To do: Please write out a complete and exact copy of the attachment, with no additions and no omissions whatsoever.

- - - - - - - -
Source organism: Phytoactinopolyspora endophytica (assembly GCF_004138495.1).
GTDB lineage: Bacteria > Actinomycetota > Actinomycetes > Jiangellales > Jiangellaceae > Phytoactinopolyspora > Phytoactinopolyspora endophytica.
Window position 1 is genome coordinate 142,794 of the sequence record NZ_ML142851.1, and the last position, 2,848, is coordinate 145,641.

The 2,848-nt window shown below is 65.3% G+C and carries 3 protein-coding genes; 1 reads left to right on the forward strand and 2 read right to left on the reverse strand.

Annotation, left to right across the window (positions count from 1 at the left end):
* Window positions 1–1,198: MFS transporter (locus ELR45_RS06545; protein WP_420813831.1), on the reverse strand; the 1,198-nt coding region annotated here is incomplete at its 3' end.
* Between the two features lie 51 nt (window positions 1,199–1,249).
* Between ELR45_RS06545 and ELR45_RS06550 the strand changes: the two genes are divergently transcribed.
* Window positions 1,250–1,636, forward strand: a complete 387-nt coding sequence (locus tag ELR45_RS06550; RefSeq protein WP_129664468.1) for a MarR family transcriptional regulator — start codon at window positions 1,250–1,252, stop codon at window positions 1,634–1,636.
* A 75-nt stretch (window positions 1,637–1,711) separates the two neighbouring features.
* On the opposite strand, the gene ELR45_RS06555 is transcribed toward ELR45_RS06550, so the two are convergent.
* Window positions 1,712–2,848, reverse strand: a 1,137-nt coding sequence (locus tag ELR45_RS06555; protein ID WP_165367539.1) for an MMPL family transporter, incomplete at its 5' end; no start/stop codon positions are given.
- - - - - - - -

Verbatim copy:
Source organism: Phytoactinopolyspora endophytica (assembly GCF_004138495.1).
GTDB lineage: Bacteria > Actinomycetota > Actinomycetes > Jiangellales > Jiangellaceae > Phytoactinopolyspora > Phytoactinopolyspora endophytica.
Window position 1 is genome coordinate 142,794 of the sequence record NZ_ML142851.1, and the last position, 2,848, is coordinate 145,641.

The 2,848-nt window shown below is 65.3% G+C and carries 3 protein-coding genes; 1 reads left to right on the forward strand and 2 read right to left on the reverse strand.

Annotation, left to right across the window (positions count from 1 at the left end):
* Window positions 1–1,198: MFS transporter (locus ELR45_RS06545; protein WP_420813831.1), on the reverse strand; the 1,198-nt coding region annotated here is incomplete at its 3' end.
* Between the two features lie 51 nt (window positions 1,199–1,249).
* Between ELR45_RS06545 and ELR45_RS06550 the strand changes: the two genes are divergently transcribed.
* Window positions 1,250–1,636, forward strand: a complete 387-nt coding sequence (locus tag ELR45_RS06550; RefSeq protein WP_129664468.1) for a MarR family transcriptional regulator — start codon at window positions 1,250–1,252, stop codon at window positions 1,634–1,636.
* A 75-nt stretch (window positions 1,637–1,711) separates the two neighbouring features.
* On the opposite strand, the gene ELR45_RS06555 is transcribed toward ELR45_RS06550, so the two are convergent.
* Window positions 1,712–2,848, reverse strand: a 1,137-nt coding sequence (locus tag ELR45_RS06555; protein ID WP_165367539.1) for an MMPL family transporter, incomplete at its 5' end; no start/stop codon positions are given.